After obtaining your starch, measure about 1 g (half a teaspoon) of citric acid and 4–5 mL of glycerol into the beaker. Add 20 mL of water and a couple drops of thymol blue or any food coloring. And there’s your mixture! Put the beaker on the flame diffuser and continue the experiment according to the instructions.
This is a chemical experiment, so it should be conducted using the relevant protective equipment.
You can safely play with the penguin when it’s dry. Please note: if you used methyl orange in your experiment, avoid touching the penguin without gloves.
Yes. But over time, it will dry out and shrink. After a while, it may even crack. But you can always repeat the experiment using ingredients you probably already have in your kitchen!
Everything’s okay! This steam is water from the heated mixture, and the slight smell is due to reaction products captured in the steam.
This can happen if you leave the beaker on the stove for more than 25 minutes and too much water evaporates. If this happens, we recommend restarting the experiment from the beginning.
If you can’t see any big lumps in the mixture, and if it flows easily and is easy to stir, then you can pour it into the plastic mold.
You can clean the beaker by letting it soak in hot or boiling water for 15 minutes. After that, any remaining traces of the mixture should be easy to wash away. Now you can use the beaker for your other experiments!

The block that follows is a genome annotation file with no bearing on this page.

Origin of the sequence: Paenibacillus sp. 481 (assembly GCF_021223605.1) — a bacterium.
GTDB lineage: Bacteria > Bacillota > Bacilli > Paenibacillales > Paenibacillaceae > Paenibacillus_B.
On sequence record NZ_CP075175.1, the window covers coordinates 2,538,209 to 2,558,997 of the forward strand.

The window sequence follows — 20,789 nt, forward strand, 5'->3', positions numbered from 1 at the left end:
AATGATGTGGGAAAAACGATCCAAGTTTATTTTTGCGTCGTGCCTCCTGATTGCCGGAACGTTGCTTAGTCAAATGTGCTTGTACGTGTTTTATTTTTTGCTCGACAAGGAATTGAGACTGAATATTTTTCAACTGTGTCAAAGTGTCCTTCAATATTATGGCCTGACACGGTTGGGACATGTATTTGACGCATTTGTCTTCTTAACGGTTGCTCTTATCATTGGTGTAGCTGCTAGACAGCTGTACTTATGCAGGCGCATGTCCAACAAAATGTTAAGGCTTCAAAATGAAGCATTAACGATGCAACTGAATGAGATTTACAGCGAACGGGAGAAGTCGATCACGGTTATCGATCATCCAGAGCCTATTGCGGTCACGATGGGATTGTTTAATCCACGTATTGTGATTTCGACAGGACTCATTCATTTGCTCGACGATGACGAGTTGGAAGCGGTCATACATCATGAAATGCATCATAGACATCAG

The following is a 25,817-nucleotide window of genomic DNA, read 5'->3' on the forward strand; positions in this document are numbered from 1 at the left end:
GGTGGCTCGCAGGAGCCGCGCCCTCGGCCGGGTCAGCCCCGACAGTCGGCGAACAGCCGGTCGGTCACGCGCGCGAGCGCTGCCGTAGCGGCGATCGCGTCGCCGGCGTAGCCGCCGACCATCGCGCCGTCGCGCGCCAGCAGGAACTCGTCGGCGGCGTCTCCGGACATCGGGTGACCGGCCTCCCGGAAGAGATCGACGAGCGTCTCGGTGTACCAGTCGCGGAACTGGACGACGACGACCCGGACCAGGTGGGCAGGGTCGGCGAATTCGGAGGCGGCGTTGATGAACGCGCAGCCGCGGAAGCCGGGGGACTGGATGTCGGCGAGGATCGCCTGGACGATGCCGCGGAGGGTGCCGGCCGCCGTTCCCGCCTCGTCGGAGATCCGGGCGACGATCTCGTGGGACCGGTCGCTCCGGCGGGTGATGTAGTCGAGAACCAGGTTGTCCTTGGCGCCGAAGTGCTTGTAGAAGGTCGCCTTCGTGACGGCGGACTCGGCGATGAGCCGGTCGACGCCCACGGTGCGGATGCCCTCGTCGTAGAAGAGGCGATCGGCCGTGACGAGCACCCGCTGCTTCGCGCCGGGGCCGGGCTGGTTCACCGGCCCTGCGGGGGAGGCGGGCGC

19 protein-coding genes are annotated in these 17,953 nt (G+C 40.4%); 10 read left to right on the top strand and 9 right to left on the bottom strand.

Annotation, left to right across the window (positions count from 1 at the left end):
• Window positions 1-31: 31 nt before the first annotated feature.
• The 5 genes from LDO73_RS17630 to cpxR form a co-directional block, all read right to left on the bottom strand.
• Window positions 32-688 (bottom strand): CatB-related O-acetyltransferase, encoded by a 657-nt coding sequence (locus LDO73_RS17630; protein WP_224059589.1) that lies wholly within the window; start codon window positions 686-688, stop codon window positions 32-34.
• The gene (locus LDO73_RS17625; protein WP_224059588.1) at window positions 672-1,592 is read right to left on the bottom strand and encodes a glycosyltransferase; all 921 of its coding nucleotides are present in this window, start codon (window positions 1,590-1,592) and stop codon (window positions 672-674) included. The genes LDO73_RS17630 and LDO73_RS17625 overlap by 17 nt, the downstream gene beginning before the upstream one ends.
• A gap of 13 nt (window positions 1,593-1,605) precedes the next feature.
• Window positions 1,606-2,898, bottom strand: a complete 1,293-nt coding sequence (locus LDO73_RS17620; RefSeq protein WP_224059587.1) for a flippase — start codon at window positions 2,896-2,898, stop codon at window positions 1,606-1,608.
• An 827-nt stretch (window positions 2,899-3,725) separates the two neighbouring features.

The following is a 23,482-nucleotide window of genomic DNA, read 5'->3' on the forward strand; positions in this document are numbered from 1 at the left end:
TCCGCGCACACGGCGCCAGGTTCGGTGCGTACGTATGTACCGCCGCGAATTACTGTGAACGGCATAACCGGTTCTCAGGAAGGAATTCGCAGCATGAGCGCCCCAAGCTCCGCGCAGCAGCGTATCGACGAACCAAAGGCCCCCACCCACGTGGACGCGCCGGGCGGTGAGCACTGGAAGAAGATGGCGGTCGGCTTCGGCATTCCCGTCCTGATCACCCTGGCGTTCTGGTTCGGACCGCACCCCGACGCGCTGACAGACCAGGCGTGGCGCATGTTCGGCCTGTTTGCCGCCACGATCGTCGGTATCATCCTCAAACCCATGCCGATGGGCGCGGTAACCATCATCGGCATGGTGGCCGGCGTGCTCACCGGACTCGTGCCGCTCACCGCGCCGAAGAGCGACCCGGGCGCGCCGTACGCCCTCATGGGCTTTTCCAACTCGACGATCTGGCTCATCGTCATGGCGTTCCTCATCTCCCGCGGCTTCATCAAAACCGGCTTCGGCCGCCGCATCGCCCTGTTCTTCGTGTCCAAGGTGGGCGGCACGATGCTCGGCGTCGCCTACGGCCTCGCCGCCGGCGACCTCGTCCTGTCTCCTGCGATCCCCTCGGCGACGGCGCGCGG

The three main components you need to make starch plastic are glycerol, some acid, and the starch itself.
Now you basically just need to heat the mixture.
At first, the mixture becomes extremely viscous. That's because starch completely dissolves in water, and it's very good at making viscous solutions.
When the mixture turns liquidy again, you can pour it into the mold and let it cool and set.
Enjoy your rubbery-yet-solid figurine made of starch plastic!
Dispose of solid waste together with household garbage. Pour solutions down the sink and wash with an excess of water.
Most plastics are polymers, that is, insanely long molecules consisting of a huge number of similar small pieces called monomers . Normally, plastics are made by stringing these monomer pieces together until the polymer chains reach just the right size to make plastic both strong and elastic.